What Is a Uterine Transplant, and Who Can It Benefit?

Beauty

In November 2019, a woman in Pennsylvania became the second American to give birth after receiving a uterus transplant from a deceased donor. Uterine transplantation, a procedure for a person who doesn’t have a uterus but wants to get pregnant, is relatively new to medicine. So far, there have been around 80 uterine transplants resulting in births around the world.

The most recent transplant birth is unique because the uterus came from a deceased donor — most of the research on uterine transplants focuses on living donors. The first known delivery from a uterine transplant from a deceased donor took place in Brazil in 2017. The Cleveland Clinic led the way for the first patient in North America to give birth after receiving a uterus transplant from a deceased donor in July 2019.

To learn more about the growing field of uterine transplants — and how it could benefit people in the future — Allure spoke with some of the doctors and at the forefront of the research.

How do uterine transplants work?

Tommaso Falcone, an OB-GYN at Cleveland Clinic, says uterine transplants can be an extensive process. First, doctors need to make sure a candidate will be able to get pregnant. Before the uterine transplant takes place, doctors will remove eggs from the candidate’s ovaries to freeze embryos. If there are enough embryos to ensure the possibility of a pregnancy, a patient will move forward to receive a uterus from a deceased or living donor. “Then we do in vitro fertilization to make sure they get pregnant,” he says.

Liza Johannesson, medical director of uterus transplant at Baylor University Medical Center (BUMC) in Dallas, says doctors usually wait anywhere from three to six months to impregnate a patient with the embryos they froze before pregnancy. Because transplant patients have to take immunosuppressant drugs that, if taken long-term, can come with health risks, doctors usually remove the uterus when the patient is done having children. Johannesson says the hysterectomy can take place anywhere from a year to five years after the initial transplant.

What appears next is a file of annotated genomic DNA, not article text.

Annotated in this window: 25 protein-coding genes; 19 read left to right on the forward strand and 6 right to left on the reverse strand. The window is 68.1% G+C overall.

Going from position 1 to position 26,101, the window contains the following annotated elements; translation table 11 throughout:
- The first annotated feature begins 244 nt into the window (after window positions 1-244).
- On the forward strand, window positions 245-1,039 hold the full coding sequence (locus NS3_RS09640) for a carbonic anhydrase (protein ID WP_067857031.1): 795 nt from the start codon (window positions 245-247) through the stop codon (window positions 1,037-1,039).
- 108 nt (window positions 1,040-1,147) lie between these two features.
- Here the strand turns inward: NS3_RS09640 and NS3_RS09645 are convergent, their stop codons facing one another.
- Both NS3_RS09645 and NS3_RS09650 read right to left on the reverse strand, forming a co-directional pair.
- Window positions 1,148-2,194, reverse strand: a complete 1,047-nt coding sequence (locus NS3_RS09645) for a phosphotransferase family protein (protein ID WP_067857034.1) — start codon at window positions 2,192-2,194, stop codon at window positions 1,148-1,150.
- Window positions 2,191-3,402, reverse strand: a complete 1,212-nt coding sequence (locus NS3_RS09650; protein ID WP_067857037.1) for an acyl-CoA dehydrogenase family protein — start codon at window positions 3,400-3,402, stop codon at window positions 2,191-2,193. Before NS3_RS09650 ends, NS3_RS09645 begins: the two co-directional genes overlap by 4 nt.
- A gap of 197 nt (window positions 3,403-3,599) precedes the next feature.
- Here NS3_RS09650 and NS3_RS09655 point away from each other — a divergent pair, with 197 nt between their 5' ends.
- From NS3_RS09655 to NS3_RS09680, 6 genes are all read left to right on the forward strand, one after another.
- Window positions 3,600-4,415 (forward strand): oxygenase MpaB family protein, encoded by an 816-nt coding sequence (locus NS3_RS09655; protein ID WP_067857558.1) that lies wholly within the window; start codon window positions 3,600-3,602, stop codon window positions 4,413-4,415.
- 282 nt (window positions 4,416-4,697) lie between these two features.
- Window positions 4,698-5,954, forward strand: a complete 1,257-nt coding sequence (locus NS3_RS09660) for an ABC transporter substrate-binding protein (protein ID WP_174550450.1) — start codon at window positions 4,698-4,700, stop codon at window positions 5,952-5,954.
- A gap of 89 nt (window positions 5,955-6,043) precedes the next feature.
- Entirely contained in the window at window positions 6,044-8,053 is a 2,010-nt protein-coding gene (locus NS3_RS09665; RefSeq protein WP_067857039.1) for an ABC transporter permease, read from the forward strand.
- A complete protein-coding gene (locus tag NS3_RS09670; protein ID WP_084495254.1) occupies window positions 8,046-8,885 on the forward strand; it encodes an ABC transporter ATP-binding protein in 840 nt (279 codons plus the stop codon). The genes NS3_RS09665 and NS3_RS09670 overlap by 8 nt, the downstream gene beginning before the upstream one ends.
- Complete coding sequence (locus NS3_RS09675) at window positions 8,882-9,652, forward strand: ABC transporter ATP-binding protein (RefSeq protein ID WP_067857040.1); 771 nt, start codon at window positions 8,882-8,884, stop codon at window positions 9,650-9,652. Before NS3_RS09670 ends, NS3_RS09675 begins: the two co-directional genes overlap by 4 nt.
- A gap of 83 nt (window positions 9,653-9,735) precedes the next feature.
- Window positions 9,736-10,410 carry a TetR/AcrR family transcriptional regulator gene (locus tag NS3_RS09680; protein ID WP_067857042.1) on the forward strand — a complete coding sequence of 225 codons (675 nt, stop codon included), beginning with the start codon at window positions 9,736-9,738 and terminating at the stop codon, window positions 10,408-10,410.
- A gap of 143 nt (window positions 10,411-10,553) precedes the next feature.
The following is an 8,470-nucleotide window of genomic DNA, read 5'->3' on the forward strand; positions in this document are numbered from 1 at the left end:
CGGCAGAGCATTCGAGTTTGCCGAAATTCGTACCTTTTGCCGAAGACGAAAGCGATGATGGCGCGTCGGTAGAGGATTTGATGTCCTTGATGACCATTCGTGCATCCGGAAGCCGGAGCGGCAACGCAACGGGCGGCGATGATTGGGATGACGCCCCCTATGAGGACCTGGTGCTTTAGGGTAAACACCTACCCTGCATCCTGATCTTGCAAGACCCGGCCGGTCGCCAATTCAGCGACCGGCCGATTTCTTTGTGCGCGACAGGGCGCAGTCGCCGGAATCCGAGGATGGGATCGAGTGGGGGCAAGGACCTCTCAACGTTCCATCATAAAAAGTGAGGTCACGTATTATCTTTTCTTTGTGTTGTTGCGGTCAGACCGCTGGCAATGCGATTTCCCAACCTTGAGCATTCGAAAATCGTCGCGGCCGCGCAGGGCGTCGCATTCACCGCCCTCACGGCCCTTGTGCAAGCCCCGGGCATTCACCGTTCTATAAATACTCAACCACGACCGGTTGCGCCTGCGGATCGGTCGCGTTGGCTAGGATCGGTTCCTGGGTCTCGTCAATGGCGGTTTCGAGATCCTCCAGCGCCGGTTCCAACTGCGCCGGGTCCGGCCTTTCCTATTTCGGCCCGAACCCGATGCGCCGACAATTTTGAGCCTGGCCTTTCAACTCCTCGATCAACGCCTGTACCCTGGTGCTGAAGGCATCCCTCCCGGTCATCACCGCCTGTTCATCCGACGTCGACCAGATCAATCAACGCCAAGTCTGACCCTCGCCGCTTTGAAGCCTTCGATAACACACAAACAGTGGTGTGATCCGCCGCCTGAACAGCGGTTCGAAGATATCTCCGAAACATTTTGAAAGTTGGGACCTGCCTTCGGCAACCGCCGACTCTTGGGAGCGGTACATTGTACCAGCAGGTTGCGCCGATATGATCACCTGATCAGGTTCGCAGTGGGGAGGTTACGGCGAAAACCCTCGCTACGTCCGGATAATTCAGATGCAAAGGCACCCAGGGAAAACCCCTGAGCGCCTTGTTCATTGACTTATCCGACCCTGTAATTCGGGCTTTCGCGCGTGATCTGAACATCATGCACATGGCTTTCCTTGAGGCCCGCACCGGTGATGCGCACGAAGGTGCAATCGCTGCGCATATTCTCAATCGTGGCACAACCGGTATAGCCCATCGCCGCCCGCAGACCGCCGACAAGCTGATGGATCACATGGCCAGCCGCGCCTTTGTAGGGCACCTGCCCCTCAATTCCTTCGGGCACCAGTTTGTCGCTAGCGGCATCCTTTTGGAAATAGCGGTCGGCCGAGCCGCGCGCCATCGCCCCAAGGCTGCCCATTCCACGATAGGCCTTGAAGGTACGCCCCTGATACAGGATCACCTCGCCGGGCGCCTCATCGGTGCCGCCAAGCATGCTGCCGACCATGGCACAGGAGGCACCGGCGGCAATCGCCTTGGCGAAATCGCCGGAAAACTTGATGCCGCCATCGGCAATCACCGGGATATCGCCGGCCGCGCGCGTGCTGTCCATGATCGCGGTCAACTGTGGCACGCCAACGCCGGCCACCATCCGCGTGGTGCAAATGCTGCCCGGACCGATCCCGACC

Who can benefit from this procedure?

Anyone without a uterus can benefit from a uterine transplant. Falcone says the one in 5,000 cisgender women who are born without a uterus make up the majority of uterine transplant cases. Others may have lost their uterus due to a medical condition like cancer, and in some cases, a uterus might not be functional.

“The basic idea is to give [those who are] born without a uterus or have had a hysterectomy early on in their life to have a chance to have a biologically delivered child,” says Falcone.

In the future, the procedure could also benefit transgender women or nonbinary people who want to give birth. But Falcone says most of the research on uterine transplants has been done on cisgender women. “We’re in a research phase that requires fewer variables,” he says. “Theoretically, I am very confident it will happen.”

What are the risks of uterine transplants?

As with any transplant or surgery, there are some risks to a uterine transplant. Giuliano Testa, Division Chief of Abdominal Transplant at BUMC and principal investigator of the Uterine Transplant Clinical Trial, says some of the most common risks are infection, bleeding, an allergic reaction to medication, and blood clots that could lead to a pulmonary embolism.

But since those who receive uteruses are usually otherwise healthy, it’s rarer for them to experience major complications like someone who received an organ for medical reasons. ”The only issue is the absence of the uterus,” he says. “There’s usually no underlying chronic condition that will affect other organs or systems in the body.” So far, Testa says none of his successful uterine transplant patients have had significant issues beyond a urinary tract infection.